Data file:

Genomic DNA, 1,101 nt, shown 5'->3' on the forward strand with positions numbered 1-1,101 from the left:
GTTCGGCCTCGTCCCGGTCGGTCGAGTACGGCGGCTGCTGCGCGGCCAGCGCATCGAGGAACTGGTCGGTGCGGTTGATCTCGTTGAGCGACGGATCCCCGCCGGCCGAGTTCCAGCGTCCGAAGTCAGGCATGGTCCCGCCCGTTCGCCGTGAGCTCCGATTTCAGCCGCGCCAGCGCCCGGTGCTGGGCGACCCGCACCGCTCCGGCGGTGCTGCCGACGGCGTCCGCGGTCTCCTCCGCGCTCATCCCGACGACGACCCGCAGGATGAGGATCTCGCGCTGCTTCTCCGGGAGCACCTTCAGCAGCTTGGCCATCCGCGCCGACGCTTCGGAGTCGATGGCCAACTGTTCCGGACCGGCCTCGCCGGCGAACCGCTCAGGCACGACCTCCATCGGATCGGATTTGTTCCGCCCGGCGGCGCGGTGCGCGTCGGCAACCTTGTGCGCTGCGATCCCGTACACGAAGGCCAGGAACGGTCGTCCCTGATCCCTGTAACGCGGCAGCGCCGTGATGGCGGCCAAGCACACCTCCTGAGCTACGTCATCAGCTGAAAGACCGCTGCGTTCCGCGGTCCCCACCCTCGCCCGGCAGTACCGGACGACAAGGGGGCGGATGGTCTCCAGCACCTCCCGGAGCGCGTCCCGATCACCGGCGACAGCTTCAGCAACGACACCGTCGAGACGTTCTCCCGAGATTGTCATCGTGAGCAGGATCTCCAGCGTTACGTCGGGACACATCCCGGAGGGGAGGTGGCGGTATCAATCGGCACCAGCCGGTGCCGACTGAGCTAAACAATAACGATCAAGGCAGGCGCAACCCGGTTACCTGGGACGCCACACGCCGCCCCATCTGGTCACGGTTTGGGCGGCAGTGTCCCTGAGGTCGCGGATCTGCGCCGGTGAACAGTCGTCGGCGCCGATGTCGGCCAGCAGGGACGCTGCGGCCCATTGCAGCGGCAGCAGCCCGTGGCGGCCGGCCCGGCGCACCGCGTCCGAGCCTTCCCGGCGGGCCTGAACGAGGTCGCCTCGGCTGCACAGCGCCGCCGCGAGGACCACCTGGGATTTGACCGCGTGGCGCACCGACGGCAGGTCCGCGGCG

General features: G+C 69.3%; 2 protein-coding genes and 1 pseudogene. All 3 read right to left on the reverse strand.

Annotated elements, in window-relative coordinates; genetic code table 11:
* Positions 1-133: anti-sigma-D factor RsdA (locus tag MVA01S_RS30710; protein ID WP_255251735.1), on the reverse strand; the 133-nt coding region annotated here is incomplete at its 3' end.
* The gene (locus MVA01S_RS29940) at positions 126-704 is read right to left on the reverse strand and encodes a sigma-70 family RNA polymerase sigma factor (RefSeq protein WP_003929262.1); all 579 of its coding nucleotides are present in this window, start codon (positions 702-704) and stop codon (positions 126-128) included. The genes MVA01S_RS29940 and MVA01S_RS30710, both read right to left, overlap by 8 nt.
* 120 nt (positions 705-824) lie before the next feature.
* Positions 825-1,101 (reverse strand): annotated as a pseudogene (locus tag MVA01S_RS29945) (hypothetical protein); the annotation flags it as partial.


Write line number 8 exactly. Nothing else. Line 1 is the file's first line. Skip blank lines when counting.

* Positions 825-1,101 (reverse strand): annotated as a pseudogene (locus tag MVA01S_RS29945) (hypothetical protein); the annotation flags it as partial.